Fall Blog Festival

Fall Blog Festival September 21, 2014 on WizIQ

Fall Blog Festival Webathon

The Fall Blog Festival (FBF) is a free 12-hour webathon. According to Wiktionary, a webathon is “A fundraising event carried out by means of the World Wide Web” (http://en.wiktionary.org/wiki/webathon).  I use the term to express back-to-back webinars as in marathons.

About Fall Blog Festival

The Fall Blog Festival (FBF) one day 12-hour webathon is a celebration of bloggers and their work. The event will showcase bloggers, their work, and valuable tips for blogging for reflective practice, work with students, business and other reasons. This event takes place online on WizIQ, on September 21, 2014.  Highlights include: Why blog, background to blogging, influential bloggers, getting started, and best practices and challenges involved in blogging.

Presenters at the Fall Blog Festival

  • Dr. Nellie Deutsch on passionate about learning
  • Susan Hillyard on sharing your life´s work on a blogspot under continuous construction
  • Vance Stevens on organizing students and teachers around a wiki and training colleagues to do likewise
  • Dr. Ludmila Smirnova on Blogging to Learn: Writing to Demonstrate Active Learning
  • María J. García San Martín on e-Connections are Essential!!!!
  • Charles Goodger on FunSongs
  • Shelly Terrell on teacher training and empowering learners
  • Sylvia Guinan on Guest blogging, sharing and finding your voice on the blogosphere
  • Dr. Carlos S. Alvarado on Blogging for Parapsychology
  • Ricky Shetty family-friendly website Daddy Blogger where he writes about parenting from a father’s perspective
  • Dr. Christel Broady on building communities of practice by blogging

Why Blog?

Why do people blog?  Here  are 15 reasons Joshua Becker gives for blogging.

  1. You’ll become a better writer.
  2. You’ll become a better thinker.
  3. You’ll live a more intentional life.
  4. You’ll develop an eye for meaningful things. 
  5. It’ll lead to healthier life habits.
  6. You’ll meet new people. 
  7. You’ll make some money.
  8. You’ll inspire others.
  9. You’ll become more well-rounded in your mindset.
  10. It’s free.
  11. You’ll become more comfortable being known.
  12. It’ll serve as a personal journal.
  13. You’ll become more confident.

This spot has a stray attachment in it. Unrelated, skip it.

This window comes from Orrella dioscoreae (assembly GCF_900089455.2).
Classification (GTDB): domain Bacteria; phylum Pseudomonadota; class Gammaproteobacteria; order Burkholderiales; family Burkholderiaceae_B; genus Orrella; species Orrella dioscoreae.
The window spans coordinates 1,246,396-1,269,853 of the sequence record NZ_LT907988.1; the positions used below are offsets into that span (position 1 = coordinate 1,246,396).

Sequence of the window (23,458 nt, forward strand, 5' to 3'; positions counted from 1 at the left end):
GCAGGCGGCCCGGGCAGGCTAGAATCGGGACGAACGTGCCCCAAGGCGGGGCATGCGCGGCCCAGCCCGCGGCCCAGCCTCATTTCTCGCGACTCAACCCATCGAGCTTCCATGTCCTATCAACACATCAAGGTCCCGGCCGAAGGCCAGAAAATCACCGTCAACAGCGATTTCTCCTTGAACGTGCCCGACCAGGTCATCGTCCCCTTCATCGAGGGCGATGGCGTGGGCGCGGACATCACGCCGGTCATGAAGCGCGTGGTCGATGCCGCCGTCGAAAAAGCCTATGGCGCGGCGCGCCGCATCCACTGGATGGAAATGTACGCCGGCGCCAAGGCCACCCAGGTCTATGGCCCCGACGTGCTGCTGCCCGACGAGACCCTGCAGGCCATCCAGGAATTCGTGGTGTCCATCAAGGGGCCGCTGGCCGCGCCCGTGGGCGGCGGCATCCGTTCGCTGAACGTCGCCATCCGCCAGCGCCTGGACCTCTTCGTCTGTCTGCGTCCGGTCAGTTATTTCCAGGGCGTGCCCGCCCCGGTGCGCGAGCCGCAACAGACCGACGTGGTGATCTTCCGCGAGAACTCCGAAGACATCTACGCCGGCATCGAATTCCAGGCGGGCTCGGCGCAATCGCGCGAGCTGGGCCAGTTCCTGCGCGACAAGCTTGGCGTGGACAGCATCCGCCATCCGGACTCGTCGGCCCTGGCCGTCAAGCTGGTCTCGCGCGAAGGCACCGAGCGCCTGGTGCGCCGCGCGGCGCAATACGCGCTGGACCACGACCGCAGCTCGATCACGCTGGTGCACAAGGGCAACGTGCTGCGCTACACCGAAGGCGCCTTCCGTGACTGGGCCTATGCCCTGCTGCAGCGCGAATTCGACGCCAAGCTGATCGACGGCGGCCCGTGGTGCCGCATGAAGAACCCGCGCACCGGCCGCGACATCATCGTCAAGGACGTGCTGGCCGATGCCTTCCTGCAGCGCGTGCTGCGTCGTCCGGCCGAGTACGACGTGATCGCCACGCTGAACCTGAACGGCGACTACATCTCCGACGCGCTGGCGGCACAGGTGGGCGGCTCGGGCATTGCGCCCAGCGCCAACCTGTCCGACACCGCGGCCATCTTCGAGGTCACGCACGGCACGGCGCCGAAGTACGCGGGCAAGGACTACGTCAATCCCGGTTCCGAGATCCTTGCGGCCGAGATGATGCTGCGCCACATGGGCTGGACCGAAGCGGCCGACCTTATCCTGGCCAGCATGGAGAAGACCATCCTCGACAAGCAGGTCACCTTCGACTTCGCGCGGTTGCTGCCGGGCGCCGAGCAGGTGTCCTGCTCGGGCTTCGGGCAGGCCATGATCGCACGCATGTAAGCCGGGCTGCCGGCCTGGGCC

14. You’ll find a platform to recommend.
  15. It’s quite a rush with every positive comment.

Can Blogs Help My Business?

Many for profit or non-profit, private and public organizations have blogs. What value do blogs have for businesses? Watch the following video and learn how blogs can help promote your organization.

How to Get Started?

Start a Blog with YouTube Videos

You can find amazing tutorials on how to create your very own blog as you would a website on YouTube.  Tyler Moore (click to access) has created some amazing video tutorials on how to start your blog.

Writing a Blog Post

Blog writing is not formal nor academic in any sense of the word. A blog writer is free to write a commentary, reflect and/or discuss any topic under the sun, and entertain. The title of the post should be catchy so it will appeal to as many people as possible. Blog writing consists of short paragraphs and bullet points that help break up the text into chunks that are easy to follow. The language needs to be clear and engaging. A blog post should be appealing to all the senses. The text should be decorated with images, audio, and video.  A blog post should be creative and relevant to a large audience.

Join the Fall Blog Festival

You’re invited to join the 12-hour webathon on September 21, 2014. Just click here to get the live online sessions or webinars, the content, and a chance to view the recordings when the event is over. You will also have a chance to connect with the presenters and other bloggers in the course feed.


Dr. Nellie Deutsch is an education technology and curriculum consultant, faculty at Atlantic University in the MA transpersonal and leadership studies, teacher trainer, researcher, and writer. She organizes Moodle MOOCs and online conferences. She earned her doctorate in education and educational leadership with a specialization in curriculum and instruction from the University of Phoenix Her dissertation research (available on ProQuest & Amazon) focused on instructor experiences with integrating technology in blended learning contexts in higher education around the world. Nellie offers free teacher training courses on teaching with technology, action research and Moodle for teacher courses to new, veteran, and future teachers who wish to teach online, face-to-face or in blended learning formats. She also provides online courses to teachers and ICT people on how to be administrators of Moodle websites. She integrates Moodle and WizIQ live virtual classes in all her courses.

Comments

  1. Terrific questions, Sean.To your first point: I wenodr who would perform such a mentoring role. Instructors can should do this, but scale would be tricky. Perhaps students can take on this role, MOOC veterans who help newbies along. Or maybe there’s a role for professional assistance.Bear in mind we’re talking about urMOOCs/cMOOCs, not the Coursera model.To your closing point: yes, I would prefer for more of this to be on the open Web. I can’t ventriloquize the organizers’ intentions for this configuration, but suspect they include anticipating participants’ desire for familiar and/or not necessarily public spaces. I don’t know the preservation strategy, but am confident that Downes and Siemens have made plans.

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